I love Virginia Tech football, more than just about anything else on the planet. It's an unhealthy obsession, one that keeps me up late at night watching old games on YouTube. I've watched every snap of every game of 2012 at least four times. Odds are it's probably closer to twice that number (shout-out to Billdozer). I've got a fever, and the only prescription is more
On Saturday night I did what is required of all the Hokie faithful, and made my pilgrimage to the holiest of holies. Lane Stadium. That cathedral was as beautiful last night as it was the day it was built. Sitting in our pews, I, along with hundreds of my brothers and sisters, watched the priests of our religion perform the most sacred of acts. Tackle football...
It was supposed to rain. Thunderstorm actually. I was half expecting the practice/scrimmage to be cancelled. I didn't have an umbrella so I stole a North Face jacket from a friend and decided against bringing a notepad that was just going to get soaked. Sitting in the pouring rain and dodging lightning strikes, but missing the first public football exhibition with the new freshmen of the '13 class simply wasn't a possibility.
The storm, like the run game, never did show up.
WE TALKIN' 'BOUT PRACTICE
The first thing I noticed was the new video board. It's beautiful. The thing is huge, way bigger than the old board. It's a pretty striking feature of the stadium now, and it's a shame that it took that long to get one in place.
The night started off with a full practice followed by the scrimmage (featuring those low on the depth chart). Without a doubt, I learned more about where the team is at right now from the practice than the scrimmage. The secondary was having their position drills directly in front of my seat which allowed me to get a great view of two of the defenses most promising freshman, Kendall Fuller and Brandon Facyson.
Kendall is CLEARLY an exceptional athlete, maybe the best in that position already. He makes everything look smooth and easy, and just exudes the casual confidence that all great athletes have when in their element.
Facyson, in my opinion, wasn't as impressive in the "athletic" drills as Fuller was, but later in practice when he was lined up across from a receiver he more than held his own. He clearly belonged. Facyson showed off a closing speed during passing drills that wasn't as evident during position drills. Kid is just a gamer. The future of the Torrian Gray's secondary is very bright and coaches all across the country should be jealous of the opportunity he has to coach them up for the next four (if they stay in school that long) years.
One player that really surprised me was Donovan Riley. I'm not sure how he'll do in a game (where he'll be required to provide run support) but Riley can hold his own in coverage, and might have the best ball skills at the cornerback position for Tech. He made plays all day during the spring scrimmage, and during practice last night he kept it up. Riley will be on the field this season, and I expect he'll start at some point in his career.
Maybe the best moment of the whole night was when Kendall and Kyle faced off in the secondary's version of the T-drill. The secondary split into two groups lined up ten yards apart. One player had the ball and tried to run through the teammate facing him. This drill occurred right in front of the West stands and it had everyone's attention. At the end (not sure if by design or sheer luck) Kyle and Kendall squared up. Everyone in the stands saw and recognized the match up (Hokie fans are probably the smartest in the ACC), shouted encouragement, and held their breath. The following collision was the largest of the drill. When the dust settled, Kyle had stopped Kendall dead in his tracks. Little bro isn't quite as physical as his brother (the best open field tackler in the country at his position), but he also isn't far off.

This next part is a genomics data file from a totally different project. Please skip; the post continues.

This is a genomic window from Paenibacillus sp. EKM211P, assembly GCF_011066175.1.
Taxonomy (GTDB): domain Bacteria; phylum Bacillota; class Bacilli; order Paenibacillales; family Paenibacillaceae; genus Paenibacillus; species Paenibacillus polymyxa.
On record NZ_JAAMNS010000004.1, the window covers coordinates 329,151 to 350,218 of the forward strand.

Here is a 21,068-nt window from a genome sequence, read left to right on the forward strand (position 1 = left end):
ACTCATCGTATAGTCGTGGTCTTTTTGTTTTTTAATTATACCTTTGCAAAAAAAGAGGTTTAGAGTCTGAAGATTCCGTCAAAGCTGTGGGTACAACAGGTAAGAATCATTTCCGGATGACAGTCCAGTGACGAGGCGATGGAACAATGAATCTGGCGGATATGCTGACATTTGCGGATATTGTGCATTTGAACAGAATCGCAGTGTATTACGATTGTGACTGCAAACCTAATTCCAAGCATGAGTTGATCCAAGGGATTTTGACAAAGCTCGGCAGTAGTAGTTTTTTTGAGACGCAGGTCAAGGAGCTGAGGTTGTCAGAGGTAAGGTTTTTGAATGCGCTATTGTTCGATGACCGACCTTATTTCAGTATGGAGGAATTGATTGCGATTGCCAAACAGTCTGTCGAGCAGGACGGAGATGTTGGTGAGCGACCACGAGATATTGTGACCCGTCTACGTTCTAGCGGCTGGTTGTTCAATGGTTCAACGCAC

I eventually tore my eyes away from the secondary to watch the o-line vs d-line drills. First impressions? Dadi Nicolas is going to start. I love J.R. Collins, but Nicolas is an absolute monster when pass rushing. Unblockable at times. In a one-on-one drill, he faked an outside move and then cut inside. The move was so athletic he looked like a WR running a sharp route, and the lineman straight whiffed. In a one-on-one drill, Nicolas made a scholarship offensive linemen block nothing but air. It was awesome.
Jonathan McLaughlin looked like a starting left tackle. He's big, he's strong, and he moves pretty well. In the one-on-one's, he looked as good as anyone. I expect we'll see him run out with the rest of the offense in the Georgia Dome.
Of all the units, I probably learned more about the WR's than any other. They have a ton of potential, but boy do they drop a lot of balls. I mean a lot of balls. On one play a receiver (I believe Demitri Knowles) threw a double move at Kyle Fuller. Fuller jumped the underneath route which allowed Knowles to blow right past him. The QB threw a nice ball which hit Knowles right in the hands in the endzone for what should have been a 30+ yard touchdown catch. Knowles straight dropped it.
However, I walked away from the practice feeling much better about the WR's then I did before. The WR situation reminds me a lot of the time Jarrett Boykin, Danny Coale, and Dyrell Roberts were all starting as freshmen. The talent is clearly there, but they need more experience in order to play more consistently.
Joshua Stanford runs really sharp routes. Of all the WR's, he comes out of his breaks the cleanest and quickest and when you combine that with his reliable hands, I expect him to have a lot of success as a Hokie. If D.J. Coles struggles with injuries this season, don't be surprised if Stanford leads the team in receptions.
Despite his atrocious drop early in practice, Knowles still showed why he's the number one Flanker on the depth chart. The kid can fly. His route running isn't as precise as Stanford's, but Knowles can get away with it because of the vertical threat he poses. Loeffler's play-action game is really strong. He does a great job at finding ways to isolate his WR's against single CB coverage. When he finds himself in these matchups, Knowles can run past almost anyone who doesn't approach the situation cautiously enough. If the CB does give him a large enough cushion and gets his hips turned in time to run with Knowles, Demitri's routes are good enough to get into a break and catch the ball in front of the CB.
The lack of plays that D.J. Coles made in the 7-on-7 and mini-scrimmage during practice was disappointing. I'm not sure if he's just a little hobbled right now or if Loeffler wasn't interested in showing too much in public, but the "matchup nightmare" that moving Coles closer to the ball was supposed to create didn't seem to manifest itself. Don't get me wrong, if I had to bet I'd say that D.J. Coles will be the leading receiver. I just wish that the number one split end on the depth chart would have looked a little more... number oneish.